Start Licensing’s Ian Downes takes a look at the old guard of companies which have mastered the art of selling direct this week.
Another week marooned on Lockdown Island. Another week that was lookout lite in terms of visiting shops. I do feel for shopkeepers at the moment, especially independent shops. Many of which are trying to operate in the online world, but face the challenge of getting their message out to people to shop with them. Must be tough to compete for attention in cyberspace and on search engines. I guess customer loyalty comes into play and doing ‘our bit’ locally to try to support local retailers.
Last week I flagged up a few companies like Nerdy Banana which has performed well during lockdown and made the most of the opportunities that smart digital marketing offer companies at the moment. It posted a very positive news update on LinkedIn this week – it is an interesting read and a good watch.
Thinking about the new wave of companies selling directly to consumers reminded to take a look at the old guard of companies which have mastered the art of direct marketing over the years again.
Companies like The Bradford Exchange and Danbury Mint (MBI) have long been experts at selling directly to consumers and using direct marketing to promote their businesses. They have adapted their businesses to reflect new opportunities, but essentially a core skill for them is knowing their audiences, knowing what they want and bringing them appropriate products. Over the years they have developed databases they can interrogate and use to create targeted offers – they will group consumers by interest, previous purchase and product preferences. It is a powerful tool full stop, but a very effective one when combined with licensing.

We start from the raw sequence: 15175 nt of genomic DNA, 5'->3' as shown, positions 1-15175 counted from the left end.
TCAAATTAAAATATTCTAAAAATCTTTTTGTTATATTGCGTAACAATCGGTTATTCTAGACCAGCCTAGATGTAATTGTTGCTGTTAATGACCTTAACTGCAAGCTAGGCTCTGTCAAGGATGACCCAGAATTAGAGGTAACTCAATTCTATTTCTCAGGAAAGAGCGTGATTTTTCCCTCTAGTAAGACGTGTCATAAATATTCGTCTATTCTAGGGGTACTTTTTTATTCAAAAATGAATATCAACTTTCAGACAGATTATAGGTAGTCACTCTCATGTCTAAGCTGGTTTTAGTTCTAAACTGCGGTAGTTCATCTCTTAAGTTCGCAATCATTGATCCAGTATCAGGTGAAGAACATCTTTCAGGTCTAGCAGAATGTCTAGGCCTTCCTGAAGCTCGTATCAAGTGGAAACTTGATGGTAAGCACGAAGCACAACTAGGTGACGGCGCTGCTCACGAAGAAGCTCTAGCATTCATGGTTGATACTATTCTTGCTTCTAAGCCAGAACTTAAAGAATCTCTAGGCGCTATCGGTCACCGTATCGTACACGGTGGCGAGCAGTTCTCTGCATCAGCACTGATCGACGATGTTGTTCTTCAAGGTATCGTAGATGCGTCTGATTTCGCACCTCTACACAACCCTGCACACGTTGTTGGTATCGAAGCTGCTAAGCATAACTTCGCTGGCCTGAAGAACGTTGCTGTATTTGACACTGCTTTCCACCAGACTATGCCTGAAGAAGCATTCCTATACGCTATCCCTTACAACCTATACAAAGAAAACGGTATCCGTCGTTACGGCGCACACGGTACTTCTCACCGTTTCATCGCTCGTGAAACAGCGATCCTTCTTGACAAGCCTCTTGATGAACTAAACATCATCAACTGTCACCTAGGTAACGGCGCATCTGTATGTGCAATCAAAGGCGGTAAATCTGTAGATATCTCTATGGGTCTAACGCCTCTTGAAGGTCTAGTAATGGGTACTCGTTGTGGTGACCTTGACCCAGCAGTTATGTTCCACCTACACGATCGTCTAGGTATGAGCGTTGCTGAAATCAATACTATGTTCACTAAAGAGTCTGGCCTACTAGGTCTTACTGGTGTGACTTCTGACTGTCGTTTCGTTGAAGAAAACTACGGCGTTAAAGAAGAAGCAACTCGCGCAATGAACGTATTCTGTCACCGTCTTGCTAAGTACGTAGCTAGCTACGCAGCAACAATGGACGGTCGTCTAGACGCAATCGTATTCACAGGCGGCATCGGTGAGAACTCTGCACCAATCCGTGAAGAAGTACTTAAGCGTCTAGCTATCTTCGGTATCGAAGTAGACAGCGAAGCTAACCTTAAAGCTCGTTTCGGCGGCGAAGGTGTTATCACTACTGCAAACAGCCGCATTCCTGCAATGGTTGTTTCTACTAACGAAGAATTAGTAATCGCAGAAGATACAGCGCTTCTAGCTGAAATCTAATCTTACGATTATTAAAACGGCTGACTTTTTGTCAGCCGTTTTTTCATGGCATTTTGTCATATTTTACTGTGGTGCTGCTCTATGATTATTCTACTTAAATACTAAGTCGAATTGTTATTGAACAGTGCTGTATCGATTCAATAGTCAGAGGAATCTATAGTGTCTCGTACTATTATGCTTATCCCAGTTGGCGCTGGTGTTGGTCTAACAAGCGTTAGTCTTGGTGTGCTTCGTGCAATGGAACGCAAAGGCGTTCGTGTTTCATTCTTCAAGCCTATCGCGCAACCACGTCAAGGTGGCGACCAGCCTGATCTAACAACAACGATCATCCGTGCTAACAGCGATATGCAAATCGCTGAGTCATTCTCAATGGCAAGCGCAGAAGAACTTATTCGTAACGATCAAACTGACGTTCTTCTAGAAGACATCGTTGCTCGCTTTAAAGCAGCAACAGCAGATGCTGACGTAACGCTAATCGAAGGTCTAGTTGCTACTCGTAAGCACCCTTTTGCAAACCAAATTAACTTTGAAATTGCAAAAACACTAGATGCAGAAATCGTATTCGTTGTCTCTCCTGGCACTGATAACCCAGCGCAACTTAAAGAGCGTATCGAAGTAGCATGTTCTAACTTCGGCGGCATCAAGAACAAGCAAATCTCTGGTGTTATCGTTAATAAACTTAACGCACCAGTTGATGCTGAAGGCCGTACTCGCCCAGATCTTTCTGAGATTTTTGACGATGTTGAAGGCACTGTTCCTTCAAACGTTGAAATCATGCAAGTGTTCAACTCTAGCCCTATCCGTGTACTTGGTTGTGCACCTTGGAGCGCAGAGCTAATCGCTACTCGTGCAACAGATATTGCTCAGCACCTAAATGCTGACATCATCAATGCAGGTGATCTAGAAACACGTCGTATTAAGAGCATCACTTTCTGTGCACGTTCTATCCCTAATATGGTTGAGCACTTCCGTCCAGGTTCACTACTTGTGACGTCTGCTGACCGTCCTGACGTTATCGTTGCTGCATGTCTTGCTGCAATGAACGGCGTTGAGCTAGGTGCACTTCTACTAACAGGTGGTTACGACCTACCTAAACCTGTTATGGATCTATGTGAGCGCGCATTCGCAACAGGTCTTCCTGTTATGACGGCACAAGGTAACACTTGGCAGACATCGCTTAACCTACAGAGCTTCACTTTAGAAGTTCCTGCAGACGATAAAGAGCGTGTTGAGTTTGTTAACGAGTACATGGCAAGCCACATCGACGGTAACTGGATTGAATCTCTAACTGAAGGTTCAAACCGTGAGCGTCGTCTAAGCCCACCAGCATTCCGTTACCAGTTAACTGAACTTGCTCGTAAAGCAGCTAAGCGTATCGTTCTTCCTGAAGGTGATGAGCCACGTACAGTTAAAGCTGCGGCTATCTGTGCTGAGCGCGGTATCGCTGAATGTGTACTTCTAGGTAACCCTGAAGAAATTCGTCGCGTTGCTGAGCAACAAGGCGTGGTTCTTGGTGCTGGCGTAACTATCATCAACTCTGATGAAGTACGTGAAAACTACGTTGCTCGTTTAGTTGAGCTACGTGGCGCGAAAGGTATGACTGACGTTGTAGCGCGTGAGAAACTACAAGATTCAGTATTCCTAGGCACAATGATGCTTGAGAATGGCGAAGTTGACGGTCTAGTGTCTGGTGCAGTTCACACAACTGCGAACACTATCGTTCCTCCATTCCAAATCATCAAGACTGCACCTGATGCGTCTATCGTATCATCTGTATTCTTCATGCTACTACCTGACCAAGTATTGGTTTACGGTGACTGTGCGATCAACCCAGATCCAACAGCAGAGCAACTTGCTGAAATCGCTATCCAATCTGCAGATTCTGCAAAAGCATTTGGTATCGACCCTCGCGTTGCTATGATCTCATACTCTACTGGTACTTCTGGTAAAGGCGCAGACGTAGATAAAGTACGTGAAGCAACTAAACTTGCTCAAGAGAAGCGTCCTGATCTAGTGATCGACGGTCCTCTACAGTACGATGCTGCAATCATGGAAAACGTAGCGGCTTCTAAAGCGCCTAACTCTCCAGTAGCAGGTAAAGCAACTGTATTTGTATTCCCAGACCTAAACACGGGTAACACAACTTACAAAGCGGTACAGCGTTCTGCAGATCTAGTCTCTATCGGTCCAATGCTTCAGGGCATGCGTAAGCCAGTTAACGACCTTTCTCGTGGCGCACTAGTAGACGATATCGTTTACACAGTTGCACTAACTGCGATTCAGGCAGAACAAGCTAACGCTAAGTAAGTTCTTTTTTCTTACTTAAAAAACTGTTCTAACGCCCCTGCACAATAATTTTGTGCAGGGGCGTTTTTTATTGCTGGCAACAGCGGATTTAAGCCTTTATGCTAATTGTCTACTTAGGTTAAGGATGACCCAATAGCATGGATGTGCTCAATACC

I took a quick online at current offers and products with an eye on their licensing output. There were some interesting highlights.
On the Bradford Exchange’s site there were three examples of licensed products that give a good insight into the reach of the company and its ability to tap into specific consumer groups’ interest.
For example it was offering an official RAF Canvas Bag. Retailing at £89.97, the product was marketed as ‘exclusively available’ through The Bradford Exchange. This is a key selling point for the direct marketing company. Exclusivity drives interest. Another string to its selling bow is that consumers can pay for items in instalments. This opens up this kind of product to a bigger consumer pool. This RAF product is a good example of Bradford Exchange tapping into two collector groups – aviation fans and military collectors.
In the Venn diagram approach to marketing it is good to get a good crossover of consumers.
Cars and automobilia are also strong subjects. It was offering an ‘Officially Licensed’ gold-plated Mustang car model. Licensed by the Ford Motor Company. It is interesting to note that Bradford Exchange places a value on noting products are officially licensed. A term and status that presumably resonates with and reassures consumers. This is encouraging for our industry I think.
A third example I spotted was a Batman Commemorative – a collector’s medallion or token – it can’t be called a coin I believe, as it isn’t issued by a government Mint but it looks like a coin! These kind of collectables are perennials of the category, not least as there is a ready to buy audience for them but also they have a long tail to them – the collection can keep growing with new editions added to it. It is also marketed as a ‘limited edition’ that encourages consumers to purchase early on.
Meanwhile, Danbury Mint has developed a partnership with the Steiff company and as such is able to offer a range of Steiff bears and other soft toys for collectors. For Steiff this opens up a channel to collectors and gives it a platform to offer ‘special editions’ to.